• International Competition
slide7

Uncertainty and Confusion?

‘If I asked who your regulators are, whowould you say?’

‘I would say the Human Tissue Authority?’

‘Do the MHRA get involved at all?’

‘That’s a very good question and I think it is still an area of confusion…we haven’t had clear messages and it’s been quite difficult to find out who exactly is regulating you and what is expected’

slide9

What are Stem Cells?

Stem Cells occur:

  • in foetuses
  • in adult tissue e.g. bone marrow

There are:

  • IPS cells
  • Hybrid Embryos
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“Many Catholics object to the idea of mixing human and animal DNA within the same entity and to the notion of creating what they regard as a life for the purposes of research – a life that will then be destroyed. Cardinal Keith O'Brien denounced the research as experiments of ‘Frankenstein proportion’.” (David Batty, the Guardian May 18th 2008)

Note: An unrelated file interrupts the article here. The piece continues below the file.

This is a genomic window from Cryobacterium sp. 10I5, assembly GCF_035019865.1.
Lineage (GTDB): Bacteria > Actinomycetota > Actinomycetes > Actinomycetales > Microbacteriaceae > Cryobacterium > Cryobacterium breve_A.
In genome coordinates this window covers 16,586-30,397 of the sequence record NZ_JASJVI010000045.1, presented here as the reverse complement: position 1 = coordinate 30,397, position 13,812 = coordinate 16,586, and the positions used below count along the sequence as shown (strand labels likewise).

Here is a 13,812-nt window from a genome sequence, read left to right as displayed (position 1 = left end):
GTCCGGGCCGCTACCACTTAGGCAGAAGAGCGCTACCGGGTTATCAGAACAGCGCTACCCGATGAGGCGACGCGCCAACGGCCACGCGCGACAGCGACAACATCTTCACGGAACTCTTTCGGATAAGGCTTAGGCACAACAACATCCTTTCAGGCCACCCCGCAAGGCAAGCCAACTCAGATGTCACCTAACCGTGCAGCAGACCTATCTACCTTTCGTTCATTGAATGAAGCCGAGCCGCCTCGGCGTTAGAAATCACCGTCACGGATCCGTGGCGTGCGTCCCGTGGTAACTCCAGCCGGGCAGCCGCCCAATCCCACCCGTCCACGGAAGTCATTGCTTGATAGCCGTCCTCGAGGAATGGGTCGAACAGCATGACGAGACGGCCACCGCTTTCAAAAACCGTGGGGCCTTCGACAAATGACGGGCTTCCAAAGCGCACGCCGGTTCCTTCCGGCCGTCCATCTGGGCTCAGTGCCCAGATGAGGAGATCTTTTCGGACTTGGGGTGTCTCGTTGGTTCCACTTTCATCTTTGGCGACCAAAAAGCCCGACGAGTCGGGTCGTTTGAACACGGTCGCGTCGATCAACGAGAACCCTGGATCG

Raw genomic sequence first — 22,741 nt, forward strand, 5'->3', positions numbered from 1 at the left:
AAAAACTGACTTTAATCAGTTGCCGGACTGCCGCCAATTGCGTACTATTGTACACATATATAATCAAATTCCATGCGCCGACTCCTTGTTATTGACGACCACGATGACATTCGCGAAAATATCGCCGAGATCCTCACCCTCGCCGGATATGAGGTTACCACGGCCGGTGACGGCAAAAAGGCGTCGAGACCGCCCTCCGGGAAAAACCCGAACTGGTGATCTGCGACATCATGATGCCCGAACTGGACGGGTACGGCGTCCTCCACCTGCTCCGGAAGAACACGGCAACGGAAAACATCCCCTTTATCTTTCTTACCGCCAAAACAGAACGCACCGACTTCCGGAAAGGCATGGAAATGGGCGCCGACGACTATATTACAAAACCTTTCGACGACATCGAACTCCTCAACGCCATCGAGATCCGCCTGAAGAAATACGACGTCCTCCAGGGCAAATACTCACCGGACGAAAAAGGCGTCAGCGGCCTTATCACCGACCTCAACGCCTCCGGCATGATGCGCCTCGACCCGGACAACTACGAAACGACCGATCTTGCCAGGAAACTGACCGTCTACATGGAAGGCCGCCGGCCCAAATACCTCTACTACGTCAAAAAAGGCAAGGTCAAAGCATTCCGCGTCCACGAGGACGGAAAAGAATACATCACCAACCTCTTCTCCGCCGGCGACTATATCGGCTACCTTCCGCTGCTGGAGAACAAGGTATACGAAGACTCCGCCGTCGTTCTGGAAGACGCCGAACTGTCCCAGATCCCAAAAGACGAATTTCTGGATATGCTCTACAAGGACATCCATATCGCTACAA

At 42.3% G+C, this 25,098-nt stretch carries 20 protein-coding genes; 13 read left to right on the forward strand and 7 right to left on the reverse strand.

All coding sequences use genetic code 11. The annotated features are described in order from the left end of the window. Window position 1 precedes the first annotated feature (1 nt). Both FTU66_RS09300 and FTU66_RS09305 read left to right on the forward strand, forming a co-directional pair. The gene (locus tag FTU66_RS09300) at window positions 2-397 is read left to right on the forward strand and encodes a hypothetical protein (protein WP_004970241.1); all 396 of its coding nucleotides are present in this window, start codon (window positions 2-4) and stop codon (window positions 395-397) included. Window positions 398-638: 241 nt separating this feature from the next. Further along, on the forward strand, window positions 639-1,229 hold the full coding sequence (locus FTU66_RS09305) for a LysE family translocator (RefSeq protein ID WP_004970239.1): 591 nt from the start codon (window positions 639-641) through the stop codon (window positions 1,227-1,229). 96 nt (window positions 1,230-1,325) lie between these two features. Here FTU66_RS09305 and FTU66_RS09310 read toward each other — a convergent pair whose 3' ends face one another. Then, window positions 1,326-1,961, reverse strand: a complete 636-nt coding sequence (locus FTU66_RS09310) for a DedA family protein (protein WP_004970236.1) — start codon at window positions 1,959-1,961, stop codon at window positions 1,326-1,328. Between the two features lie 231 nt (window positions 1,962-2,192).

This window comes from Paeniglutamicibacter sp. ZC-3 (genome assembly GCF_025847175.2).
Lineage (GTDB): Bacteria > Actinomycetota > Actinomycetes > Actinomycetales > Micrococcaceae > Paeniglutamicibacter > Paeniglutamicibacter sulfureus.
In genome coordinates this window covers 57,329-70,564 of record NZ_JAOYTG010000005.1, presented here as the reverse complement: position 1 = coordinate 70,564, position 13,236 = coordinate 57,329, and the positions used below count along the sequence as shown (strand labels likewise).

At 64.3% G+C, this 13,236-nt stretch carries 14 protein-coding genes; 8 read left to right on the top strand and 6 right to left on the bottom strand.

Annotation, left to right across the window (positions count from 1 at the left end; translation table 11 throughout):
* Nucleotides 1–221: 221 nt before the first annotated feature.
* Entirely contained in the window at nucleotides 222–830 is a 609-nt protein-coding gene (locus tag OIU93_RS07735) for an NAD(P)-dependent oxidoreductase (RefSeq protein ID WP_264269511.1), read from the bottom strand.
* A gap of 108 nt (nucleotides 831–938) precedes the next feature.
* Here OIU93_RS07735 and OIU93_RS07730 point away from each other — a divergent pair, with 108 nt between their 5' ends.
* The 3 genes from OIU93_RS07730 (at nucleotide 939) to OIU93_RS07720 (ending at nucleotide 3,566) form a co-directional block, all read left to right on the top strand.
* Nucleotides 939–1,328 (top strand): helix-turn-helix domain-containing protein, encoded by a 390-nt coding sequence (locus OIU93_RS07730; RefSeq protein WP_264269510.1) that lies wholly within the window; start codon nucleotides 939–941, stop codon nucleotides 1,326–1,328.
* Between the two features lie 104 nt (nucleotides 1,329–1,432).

slide11

Stem cell science that sells

  • Scientific controversies
  • Shady side of science
  • The promise of technologies
  • Hybrid Embryo Debate
slide15

Stem cell science operates within an international economy

an economy of finance

an economy of tissue

an economy of patients

PANORAMA

On Stem Cell Tourism

Feb 2008: 20 year old Michael Emms, from Ebbw Vale, travelled to Belize to have stem cells injected into his spinal cord to relieve Motor Neurone Disease.

May 2009: 22 month old Joshua Clark, from Caernarfon, travelled to China for stem cell therapy to relieve blindness.

three statements to compare
Three statements to compare…